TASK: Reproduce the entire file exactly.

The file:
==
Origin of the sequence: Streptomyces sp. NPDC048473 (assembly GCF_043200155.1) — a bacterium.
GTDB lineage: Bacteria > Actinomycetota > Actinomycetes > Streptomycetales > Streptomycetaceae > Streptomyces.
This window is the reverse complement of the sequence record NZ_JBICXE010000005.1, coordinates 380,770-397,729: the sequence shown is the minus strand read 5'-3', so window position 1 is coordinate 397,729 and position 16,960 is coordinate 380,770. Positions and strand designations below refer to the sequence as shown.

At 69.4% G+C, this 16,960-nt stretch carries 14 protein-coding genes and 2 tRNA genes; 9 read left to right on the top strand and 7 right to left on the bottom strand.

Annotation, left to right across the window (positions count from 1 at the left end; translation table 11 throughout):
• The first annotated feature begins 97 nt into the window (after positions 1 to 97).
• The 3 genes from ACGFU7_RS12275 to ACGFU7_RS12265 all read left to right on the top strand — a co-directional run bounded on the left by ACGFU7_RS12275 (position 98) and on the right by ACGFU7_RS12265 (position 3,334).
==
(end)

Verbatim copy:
Origin of the sequence: Streptomyces sp. NPDC048473 (assembly GCF_043200155.1) — a bacterium.
GTDB lineage: Bacteria > Actinomycetota > Actinomycetes > Streptomycetales > Streptomycetaceae > Streptomyces.
This window is the reverse complement of the sequence record NZ_JBICXE010000005.1, coordinates 380,770-397,729: the sequence shown is the minus strand read 5'-3', so window position 1 is coordinate 397,729 and position 16,960 is coordinate 380,770. Positions and strand designations below refer to the sequence as shown.

At 69.4% G+C, this 16,960-nt stretch carries 14 protein-coding genes and 2 tRNA genes; 9 read left to right on the top strand and 7 right to left on the bottom strand.

Annotation, left to right across the window (positions count from 1 at the left end; translation table 11 throughout):
• The first annotated feature begins 97 nt into the window (after positions 1 to 97).
• The 3 genes from ACGFU7_RS12275 to ACGFU7_RS12265 all read left to right on the top strand — a co-directional run bounded on the left by ACGFU7_RS12275 (position 98) and on the right by ACGFU7_RS12265 (position 3,334).